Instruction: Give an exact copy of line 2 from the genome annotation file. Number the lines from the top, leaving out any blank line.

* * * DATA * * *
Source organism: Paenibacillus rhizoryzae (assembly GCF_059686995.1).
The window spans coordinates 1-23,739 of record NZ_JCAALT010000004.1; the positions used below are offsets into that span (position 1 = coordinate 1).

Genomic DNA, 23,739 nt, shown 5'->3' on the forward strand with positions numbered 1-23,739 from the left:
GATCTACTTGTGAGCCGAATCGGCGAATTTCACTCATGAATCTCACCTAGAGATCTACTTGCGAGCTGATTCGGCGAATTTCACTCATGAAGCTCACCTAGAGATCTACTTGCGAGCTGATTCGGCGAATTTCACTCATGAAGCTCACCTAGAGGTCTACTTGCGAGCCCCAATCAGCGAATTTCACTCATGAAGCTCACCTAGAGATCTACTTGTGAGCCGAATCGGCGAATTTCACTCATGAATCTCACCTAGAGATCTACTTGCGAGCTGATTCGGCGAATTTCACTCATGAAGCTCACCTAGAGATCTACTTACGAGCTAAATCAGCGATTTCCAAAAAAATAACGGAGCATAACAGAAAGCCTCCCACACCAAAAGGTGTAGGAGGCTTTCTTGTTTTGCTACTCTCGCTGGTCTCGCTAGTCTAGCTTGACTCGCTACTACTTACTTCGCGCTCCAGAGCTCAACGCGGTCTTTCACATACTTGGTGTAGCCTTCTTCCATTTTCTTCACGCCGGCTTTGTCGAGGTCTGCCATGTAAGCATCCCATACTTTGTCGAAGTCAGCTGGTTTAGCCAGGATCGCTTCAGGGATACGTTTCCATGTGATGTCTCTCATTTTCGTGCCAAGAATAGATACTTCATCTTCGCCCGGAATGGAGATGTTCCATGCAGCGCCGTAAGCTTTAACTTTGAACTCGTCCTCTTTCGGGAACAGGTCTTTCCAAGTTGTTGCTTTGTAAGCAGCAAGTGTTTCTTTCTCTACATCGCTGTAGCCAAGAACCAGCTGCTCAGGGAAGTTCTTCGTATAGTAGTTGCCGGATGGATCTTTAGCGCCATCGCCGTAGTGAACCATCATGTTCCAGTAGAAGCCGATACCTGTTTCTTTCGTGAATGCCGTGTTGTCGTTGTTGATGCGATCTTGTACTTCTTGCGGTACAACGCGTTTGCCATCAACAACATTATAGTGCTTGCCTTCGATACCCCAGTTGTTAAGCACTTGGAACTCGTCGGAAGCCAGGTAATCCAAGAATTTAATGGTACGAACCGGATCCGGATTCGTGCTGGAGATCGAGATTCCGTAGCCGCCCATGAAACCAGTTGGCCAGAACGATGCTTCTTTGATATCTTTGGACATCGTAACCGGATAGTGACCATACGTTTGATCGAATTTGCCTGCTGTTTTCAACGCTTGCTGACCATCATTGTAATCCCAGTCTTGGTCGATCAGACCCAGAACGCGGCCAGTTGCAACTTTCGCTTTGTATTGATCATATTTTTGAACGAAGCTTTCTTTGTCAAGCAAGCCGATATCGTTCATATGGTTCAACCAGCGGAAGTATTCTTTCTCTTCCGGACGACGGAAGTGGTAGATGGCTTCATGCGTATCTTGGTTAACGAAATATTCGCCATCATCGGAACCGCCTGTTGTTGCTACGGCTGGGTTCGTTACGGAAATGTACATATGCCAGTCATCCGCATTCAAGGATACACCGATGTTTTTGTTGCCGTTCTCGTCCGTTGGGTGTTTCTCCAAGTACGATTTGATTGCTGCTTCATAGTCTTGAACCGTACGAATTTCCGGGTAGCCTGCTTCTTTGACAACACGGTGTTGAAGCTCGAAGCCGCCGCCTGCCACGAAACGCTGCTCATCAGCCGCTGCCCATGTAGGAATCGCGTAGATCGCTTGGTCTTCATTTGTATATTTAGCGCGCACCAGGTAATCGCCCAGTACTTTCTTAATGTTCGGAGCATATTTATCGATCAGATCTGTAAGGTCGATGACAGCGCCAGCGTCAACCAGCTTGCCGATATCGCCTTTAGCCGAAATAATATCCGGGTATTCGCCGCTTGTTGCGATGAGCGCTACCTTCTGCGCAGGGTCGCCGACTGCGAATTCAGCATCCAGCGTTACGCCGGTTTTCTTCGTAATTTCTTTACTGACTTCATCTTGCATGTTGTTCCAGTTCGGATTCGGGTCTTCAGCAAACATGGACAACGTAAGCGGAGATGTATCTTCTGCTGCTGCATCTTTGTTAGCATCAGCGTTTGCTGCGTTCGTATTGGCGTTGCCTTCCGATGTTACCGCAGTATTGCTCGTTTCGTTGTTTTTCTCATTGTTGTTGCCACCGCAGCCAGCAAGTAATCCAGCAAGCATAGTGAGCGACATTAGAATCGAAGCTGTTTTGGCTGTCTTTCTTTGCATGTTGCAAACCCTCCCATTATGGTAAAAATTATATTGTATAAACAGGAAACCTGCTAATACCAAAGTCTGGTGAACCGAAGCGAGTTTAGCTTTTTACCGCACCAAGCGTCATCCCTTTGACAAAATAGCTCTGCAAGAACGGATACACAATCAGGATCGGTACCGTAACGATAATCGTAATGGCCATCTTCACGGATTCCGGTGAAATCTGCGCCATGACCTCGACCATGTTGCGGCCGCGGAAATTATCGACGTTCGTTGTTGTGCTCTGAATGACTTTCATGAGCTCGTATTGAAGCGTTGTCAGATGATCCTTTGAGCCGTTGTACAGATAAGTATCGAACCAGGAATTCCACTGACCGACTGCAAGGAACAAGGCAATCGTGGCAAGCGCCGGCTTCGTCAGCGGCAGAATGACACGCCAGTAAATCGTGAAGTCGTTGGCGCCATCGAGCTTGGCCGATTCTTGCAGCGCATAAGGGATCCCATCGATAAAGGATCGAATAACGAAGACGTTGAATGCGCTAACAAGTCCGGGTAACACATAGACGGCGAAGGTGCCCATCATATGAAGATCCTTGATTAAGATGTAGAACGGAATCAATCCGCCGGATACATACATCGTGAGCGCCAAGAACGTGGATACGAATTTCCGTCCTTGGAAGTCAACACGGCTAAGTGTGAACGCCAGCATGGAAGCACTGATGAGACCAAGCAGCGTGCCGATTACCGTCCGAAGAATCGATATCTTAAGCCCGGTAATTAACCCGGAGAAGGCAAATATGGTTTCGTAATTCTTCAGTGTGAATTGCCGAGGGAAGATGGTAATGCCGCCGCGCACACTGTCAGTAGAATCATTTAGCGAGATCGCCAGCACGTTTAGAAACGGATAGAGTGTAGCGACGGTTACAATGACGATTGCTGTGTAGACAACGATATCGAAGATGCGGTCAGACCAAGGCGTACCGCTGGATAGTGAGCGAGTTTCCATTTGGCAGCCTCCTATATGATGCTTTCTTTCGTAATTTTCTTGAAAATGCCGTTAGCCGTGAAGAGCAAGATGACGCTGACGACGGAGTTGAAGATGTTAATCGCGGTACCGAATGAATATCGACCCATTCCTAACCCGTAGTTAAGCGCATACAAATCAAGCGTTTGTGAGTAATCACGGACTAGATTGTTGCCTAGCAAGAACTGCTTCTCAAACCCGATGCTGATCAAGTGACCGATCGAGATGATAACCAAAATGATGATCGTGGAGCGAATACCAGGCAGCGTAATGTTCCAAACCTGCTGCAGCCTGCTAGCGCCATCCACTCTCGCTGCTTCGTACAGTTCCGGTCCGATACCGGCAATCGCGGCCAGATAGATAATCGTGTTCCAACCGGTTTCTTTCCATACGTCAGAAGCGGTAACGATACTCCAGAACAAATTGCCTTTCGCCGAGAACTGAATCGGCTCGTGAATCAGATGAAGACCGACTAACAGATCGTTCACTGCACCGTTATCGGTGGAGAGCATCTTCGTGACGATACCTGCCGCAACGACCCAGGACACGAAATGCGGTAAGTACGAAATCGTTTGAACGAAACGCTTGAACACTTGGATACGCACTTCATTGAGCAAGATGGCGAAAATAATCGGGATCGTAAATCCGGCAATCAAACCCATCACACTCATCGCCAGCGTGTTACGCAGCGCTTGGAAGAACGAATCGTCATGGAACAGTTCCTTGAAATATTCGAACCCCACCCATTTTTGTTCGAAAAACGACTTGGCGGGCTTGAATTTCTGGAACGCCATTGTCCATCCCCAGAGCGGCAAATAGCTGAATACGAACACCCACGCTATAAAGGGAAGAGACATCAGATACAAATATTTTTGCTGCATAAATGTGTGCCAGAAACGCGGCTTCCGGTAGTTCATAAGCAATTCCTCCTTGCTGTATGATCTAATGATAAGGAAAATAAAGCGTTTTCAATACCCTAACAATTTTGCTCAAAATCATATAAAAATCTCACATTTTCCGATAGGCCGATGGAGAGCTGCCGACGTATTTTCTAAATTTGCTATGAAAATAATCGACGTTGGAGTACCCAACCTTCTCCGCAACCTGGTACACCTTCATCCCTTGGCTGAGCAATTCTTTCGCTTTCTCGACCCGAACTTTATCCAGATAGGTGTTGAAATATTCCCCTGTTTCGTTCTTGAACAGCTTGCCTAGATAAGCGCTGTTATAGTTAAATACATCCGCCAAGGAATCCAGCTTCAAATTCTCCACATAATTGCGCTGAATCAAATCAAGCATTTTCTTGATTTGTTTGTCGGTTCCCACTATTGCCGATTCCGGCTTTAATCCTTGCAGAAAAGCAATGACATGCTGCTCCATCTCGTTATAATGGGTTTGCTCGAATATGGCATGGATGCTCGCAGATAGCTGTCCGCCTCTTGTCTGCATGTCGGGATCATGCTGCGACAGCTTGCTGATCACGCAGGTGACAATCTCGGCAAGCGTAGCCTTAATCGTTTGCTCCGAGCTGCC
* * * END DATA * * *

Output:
The window spans coordinates 1-23,739 of record NZ_JCAALT010000004.1; the positions used below are offsets into that span (position 1 = coordinate 1).